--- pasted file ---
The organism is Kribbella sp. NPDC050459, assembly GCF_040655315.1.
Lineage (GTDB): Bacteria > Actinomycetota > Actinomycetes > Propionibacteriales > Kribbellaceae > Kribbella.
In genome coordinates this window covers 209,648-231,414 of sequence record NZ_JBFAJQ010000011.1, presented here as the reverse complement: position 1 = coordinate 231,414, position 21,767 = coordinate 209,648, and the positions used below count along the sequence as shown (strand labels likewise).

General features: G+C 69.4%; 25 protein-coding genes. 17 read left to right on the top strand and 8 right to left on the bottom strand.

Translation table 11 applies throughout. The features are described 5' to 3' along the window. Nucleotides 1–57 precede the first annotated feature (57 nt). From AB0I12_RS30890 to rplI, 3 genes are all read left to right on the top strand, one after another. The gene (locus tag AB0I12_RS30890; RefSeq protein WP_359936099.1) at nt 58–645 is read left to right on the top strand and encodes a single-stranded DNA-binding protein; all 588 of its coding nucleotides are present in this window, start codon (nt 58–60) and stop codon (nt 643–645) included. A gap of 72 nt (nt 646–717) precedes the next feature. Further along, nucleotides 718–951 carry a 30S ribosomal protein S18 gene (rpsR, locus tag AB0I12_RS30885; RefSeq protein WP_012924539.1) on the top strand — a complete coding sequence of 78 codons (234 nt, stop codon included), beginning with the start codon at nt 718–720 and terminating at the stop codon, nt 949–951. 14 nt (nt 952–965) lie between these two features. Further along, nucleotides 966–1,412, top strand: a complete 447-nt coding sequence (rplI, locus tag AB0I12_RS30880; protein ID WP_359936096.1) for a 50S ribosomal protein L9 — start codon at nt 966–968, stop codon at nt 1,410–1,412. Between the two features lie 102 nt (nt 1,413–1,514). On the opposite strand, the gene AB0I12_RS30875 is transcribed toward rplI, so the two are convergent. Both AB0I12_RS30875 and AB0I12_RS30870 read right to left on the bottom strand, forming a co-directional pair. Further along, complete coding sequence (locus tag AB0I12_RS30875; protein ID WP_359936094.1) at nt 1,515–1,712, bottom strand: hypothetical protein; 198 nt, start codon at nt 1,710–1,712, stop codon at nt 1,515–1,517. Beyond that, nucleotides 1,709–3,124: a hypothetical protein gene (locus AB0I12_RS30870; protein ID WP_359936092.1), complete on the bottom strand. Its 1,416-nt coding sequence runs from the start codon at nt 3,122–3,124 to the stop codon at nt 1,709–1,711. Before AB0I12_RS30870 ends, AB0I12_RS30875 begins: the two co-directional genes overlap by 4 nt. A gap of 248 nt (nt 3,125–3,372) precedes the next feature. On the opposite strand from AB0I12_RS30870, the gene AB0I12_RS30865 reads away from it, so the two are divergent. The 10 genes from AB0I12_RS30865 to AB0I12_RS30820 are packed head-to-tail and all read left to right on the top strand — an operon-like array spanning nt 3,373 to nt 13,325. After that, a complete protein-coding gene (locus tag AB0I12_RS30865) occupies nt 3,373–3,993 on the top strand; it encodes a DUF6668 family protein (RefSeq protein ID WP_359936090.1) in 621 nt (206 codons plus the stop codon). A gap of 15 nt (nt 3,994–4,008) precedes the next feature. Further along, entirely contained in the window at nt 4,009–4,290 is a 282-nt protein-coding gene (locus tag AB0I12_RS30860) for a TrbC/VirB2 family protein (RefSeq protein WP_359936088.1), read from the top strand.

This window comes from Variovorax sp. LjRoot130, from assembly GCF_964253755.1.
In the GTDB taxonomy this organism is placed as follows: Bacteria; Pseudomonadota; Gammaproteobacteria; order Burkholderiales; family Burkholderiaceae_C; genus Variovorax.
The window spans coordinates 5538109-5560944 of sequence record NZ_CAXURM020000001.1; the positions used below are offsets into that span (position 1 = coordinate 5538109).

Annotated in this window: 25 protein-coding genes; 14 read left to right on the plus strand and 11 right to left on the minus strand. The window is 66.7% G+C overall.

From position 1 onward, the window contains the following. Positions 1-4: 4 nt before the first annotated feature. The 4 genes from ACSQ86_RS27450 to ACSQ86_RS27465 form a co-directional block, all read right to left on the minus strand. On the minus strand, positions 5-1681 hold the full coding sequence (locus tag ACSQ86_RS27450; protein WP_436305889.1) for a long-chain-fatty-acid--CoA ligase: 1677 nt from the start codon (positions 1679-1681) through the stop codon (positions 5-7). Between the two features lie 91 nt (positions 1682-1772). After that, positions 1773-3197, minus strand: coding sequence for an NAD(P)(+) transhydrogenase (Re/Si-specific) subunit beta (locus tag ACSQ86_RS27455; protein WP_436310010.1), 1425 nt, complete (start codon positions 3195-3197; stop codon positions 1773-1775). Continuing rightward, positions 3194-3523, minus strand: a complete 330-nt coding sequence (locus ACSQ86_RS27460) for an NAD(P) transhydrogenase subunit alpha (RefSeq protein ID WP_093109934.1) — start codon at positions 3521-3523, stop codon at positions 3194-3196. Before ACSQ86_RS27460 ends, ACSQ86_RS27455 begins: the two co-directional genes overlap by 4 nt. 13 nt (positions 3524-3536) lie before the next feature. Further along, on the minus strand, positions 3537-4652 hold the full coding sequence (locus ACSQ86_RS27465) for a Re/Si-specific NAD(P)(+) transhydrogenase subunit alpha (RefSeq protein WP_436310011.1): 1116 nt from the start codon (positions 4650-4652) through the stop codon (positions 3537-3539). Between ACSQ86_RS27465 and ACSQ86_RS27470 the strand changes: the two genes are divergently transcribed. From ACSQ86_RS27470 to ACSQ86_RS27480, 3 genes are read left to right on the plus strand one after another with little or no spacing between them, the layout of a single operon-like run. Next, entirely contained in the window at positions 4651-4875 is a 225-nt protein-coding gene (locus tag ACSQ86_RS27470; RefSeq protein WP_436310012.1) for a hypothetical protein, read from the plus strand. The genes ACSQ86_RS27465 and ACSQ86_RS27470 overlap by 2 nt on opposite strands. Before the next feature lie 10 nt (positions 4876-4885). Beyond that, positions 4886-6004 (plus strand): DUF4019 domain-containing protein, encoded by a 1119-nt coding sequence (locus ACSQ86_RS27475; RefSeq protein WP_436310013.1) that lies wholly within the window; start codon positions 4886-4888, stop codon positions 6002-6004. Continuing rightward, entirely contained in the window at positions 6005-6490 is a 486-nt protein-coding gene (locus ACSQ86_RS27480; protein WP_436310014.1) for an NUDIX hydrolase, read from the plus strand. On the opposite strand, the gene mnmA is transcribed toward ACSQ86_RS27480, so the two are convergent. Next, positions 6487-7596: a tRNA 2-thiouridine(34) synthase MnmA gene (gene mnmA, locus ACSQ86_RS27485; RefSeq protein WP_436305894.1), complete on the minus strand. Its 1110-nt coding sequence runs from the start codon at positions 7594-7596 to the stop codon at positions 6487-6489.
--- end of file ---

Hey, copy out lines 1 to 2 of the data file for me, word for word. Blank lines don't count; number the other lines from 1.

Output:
The organism is Kribbella sp. NPDC050459, assembly GCF_040655315.1.
Lineage (GTDB): Bacteria > Actinomycetota > Actinomycetes > Propionibacteriales > Kribbellaceae > Kribbella.